For ovulation to occur, a series of synchronized messages between the pituitary gland (which is located at the base of the brain) and a healthy ovary must take place. Approximately 25% of all women with infertility have an abnormality with ovulation. Irregular cycles (<21 days or >35 days), abnormal bleeding, or a complete cessation in menses suggest an ovulatory disorder.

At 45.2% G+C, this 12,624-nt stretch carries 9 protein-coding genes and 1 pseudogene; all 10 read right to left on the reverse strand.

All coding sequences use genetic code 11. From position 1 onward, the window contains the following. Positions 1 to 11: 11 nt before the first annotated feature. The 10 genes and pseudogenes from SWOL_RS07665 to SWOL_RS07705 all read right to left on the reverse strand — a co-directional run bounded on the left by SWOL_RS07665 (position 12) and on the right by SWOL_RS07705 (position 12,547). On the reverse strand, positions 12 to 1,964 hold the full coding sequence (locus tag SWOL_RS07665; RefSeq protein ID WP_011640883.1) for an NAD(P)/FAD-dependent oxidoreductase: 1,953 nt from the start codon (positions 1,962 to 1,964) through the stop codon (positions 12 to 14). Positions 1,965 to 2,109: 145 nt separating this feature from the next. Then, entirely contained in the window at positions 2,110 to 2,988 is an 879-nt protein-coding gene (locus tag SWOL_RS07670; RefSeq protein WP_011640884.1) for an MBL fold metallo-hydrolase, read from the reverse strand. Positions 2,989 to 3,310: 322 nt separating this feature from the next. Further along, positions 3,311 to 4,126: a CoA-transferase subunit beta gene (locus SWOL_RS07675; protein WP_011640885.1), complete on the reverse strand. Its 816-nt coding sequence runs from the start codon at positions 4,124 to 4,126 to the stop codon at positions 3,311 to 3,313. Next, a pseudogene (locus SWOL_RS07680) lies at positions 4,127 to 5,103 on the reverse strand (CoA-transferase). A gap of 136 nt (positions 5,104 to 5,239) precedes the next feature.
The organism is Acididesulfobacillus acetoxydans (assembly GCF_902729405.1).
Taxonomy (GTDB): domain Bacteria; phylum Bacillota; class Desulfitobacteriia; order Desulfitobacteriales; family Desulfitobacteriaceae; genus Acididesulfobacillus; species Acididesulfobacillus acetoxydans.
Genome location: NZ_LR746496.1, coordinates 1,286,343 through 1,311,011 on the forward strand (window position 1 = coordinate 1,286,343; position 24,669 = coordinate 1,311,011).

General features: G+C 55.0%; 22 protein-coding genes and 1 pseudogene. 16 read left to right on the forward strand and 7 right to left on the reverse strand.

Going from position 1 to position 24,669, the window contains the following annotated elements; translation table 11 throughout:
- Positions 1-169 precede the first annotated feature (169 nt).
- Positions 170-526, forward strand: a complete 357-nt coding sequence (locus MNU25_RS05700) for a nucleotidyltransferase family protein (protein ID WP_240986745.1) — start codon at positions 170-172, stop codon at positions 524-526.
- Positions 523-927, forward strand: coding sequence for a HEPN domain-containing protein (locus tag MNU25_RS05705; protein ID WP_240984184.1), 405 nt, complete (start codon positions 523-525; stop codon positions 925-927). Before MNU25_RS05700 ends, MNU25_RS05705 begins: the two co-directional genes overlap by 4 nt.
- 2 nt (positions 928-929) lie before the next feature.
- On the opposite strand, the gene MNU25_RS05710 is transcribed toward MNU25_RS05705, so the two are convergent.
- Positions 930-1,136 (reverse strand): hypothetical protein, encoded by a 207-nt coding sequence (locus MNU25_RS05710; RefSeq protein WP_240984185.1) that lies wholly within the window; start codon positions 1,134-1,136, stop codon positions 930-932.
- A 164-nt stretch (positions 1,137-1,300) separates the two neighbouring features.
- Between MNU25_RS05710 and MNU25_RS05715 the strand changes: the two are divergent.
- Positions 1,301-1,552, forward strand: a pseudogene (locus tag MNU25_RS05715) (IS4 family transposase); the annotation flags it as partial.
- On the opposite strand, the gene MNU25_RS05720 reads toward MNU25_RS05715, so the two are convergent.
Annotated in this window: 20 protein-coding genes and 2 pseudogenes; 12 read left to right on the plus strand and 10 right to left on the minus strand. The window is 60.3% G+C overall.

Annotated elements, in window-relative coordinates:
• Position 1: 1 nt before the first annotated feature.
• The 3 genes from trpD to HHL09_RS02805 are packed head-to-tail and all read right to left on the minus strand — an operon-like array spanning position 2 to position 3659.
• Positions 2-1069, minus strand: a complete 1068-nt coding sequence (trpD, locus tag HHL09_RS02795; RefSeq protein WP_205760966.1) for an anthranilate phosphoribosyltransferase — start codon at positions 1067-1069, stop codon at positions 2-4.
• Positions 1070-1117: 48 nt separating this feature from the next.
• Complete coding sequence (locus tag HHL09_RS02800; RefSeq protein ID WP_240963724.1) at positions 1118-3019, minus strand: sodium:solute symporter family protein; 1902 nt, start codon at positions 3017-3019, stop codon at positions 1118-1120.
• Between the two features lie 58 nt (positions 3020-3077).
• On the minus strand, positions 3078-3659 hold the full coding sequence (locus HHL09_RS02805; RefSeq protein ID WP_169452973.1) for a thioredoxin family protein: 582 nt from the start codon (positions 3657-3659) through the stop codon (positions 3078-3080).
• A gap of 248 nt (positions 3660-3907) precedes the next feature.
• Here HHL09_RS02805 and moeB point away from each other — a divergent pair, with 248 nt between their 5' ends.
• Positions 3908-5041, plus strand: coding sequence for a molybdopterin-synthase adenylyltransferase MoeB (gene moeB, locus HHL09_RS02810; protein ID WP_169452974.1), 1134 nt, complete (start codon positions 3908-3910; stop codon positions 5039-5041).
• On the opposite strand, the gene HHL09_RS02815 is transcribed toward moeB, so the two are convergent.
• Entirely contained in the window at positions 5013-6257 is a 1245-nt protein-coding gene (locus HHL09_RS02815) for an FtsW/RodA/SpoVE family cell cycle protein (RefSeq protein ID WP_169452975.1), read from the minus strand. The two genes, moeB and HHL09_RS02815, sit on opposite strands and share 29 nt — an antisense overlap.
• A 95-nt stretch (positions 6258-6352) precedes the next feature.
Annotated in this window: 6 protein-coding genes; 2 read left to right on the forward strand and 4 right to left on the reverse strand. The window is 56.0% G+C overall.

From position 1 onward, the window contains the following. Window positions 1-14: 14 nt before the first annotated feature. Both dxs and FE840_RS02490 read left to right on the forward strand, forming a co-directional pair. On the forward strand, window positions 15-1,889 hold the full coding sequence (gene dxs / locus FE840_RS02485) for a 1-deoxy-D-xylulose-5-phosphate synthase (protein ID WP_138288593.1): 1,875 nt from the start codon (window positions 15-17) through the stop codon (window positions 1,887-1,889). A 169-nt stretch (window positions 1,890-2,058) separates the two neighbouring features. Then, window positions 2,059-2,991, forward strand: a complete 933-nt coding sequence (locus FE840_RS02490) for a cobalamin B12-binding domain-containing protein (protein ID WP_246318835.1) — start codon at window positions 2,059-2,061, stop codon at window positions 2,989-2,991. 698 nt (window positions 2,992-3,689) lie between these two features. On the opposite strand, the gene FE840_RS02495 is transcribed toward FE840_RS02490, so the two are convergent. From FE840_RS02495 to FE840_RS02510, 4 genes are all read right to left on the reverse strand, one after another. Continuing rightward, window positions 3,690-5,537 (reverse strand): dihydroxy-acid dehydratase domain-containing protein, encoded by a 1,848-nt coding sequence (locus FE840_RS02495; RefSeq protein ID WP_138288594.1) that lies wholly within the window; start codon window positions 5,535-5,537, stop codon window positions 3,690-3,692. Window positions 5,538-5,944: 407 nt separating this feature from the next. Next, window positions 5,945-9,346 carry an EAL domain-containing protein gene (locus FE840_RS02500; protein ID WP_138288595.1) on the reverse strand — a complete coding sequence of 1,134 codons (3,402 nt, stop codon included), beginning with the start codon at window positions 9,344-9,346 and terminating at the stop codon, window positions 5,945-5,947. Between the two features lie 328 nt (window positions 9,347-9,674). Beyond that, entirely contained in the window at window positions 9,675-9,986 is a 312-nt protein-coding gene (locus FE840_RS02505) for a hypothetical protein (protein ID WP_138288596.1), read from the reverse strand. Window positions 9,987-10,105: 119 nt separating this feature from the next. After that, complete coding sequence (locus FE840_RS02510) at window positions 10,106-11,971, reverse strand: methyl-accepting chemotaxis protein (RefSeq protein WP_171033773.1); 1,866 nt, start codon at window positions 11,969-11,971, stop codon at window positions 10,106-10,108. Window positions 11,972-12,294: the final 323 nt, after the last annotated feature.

Ovulatory disturbances can be caused by any process which may disrupt the messages between the brain and the ovary, which can include polycystic ovary syndrome (PCOS), medications, rapid weight gain or loss, thyroid dysfunction, elevations in the milk hormone, prolactin, and chronic medical illnesses. Occasionally, no cause for anovulation may be identified, which is called idiopathic anovulation.